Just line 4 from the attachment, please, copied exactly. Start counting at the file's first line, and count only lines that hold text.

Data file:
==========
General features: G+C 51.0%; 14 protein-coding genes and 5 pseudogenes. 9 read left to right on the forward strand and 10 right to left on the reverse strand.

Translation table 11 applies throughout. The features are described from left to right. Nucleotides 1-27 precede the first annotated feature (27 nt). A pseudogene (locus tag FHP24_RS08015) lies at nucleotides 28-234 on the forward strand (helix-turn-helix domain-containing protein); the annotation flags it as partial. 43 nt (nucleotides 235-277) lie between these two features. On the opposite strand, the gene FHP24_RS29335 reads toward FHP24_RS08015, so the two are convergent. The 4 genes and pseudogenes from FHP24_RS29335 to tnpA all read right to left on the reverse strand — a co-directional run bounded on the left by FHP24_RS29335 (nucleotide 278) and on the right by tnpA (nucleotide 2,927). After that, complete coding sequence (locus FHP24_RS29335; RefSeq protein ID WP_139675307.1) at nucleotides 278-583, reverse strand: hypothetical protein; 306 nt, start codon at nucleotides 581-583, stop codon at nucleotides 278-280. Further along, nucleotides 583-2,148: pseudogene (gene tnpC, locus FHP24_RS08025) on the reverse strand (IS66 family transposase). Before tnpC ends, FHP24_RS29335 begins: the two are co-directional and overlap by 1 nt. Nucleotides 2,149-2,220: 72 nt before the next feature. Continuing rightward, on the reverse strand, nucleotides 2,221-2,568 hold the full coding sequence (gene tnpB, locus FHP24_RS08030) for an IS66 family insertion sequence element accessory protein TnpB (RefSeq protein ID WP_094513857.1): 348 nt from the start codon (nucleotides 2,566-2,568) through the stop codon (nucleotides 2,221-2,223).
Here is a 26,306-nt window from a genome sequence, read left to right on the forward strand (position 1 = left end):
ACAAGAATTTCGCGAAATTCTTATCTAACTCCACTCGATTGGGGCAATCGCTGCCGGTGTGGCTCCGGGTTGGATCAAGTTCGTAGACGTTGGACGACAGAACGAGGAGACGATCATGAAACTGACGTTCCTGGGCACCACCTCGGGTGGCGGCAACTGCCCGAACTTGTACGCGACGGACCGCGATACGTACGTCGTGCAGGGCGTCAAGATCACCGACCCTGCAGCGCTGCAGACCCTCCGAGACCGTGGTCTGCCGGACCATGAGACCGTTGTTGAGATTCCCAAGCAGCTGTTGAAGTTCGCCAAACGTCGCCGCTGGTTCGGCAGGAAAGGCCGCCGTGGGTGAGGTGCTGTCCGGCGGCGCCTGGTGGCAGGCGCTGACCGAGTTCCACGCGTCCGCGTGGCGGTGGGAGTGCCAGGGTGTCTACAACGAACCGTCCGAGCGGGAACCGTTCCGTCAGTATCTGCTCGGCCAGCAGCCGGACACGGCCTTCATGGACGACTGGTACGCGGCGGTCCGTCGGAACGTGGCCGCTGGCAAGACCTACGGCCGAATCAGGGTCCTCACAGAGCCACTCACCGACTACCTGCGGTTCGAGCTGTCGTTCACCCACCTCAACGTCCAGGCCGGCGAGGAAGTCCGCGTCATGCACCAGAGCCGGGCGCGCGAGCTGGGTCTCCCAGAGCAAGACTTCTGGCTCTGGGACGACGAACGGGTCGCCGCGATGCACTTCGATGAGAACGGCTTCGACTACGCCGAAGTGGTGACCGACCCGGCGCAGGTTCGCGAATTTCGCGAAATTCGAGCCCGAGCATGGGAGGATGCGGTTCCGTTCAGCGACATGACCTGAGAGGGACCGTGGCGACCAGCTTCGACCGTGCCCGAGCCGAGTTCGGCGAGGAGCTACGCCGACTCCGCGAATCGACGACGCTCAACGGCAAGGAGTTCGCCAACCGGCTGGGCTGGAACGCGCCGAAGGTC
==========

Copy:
ACAAGAATTTCGCGAAATTCTTATCTAACTCCACTCGATTGGGGCAATCGCTGCCGGTGTGGCTCCGGGTTGGATCAAGTTCGTAGACGTTGGACGACAGAACGAGGAGACGATCATGAAACTGACGTTCCTGGGCACCACCTCGGGTGGCGGCAACTGCCCGAACTTGTACGCGACGGACCGCGATACGTACGTCGTGCAGGGCGTCAAGATCACCGACCCTGCAGCGCTGCAGACCCTCCGAGACCGTGGTCTGCCGGACCATGAGACCGTTGTTGAGATTCCCAAGCAGCTGTTGAAGTTCGCCAAACGTCGCCGCTGGTTCGGCAGGAAAGGCCGCCGTGGGTGAGGTGCTGTCCGGCGGCGCCTGGTGGCAGGCGCTGACCGAGTTCCACGCGTCCGCGTGGCGGTGGGAGTGCCAGGGTGTCTACAACGAACCGTCCGAGCGGGAACCGTTCCGTCAGTATCTGCTCGGCCAGCAGCCGGACACGGCCTTCATGGACGACTGGTACGCGGCGGTCCGTCGGAACGTGGCCGCTGGCAAGACCTACGGCCGAATCAGGGTCCTCACAGAGCCACTCACCGACTACCTGCGGTTCGAGCTGTCGTTCACCCACCTCAACGTCCAGGCCGGCGAGGAAGTCCGCGTCATGCACCAGAGCCGGGCGCGCGAGCTGGGTCTCCCAGAGCAAGACTTCTGGCTCTGGGACGACGAACGGGTCGCCGCGATGCACTTCGATGAGAACGGCTTCGACTACGCCGAAGTGGTGACCGACCCGGCGCAGGTTCGCGAATTTCGCGAAATTCGAGCCCGAGCATGGGAGGATGCGGTTCCGTTCAGCGACATGACCTGAGAGGGACCGTGGCGACCAGCTTCGACCGTGCCCGAGCCGAGTTCGGCGAGGAGCTACGCCGACTCCGCGAATCGACGACGCTCAACGGCAAGGAGTTCGCCAACCGGCTGGGCTGGAACGCGCCGAAGGTC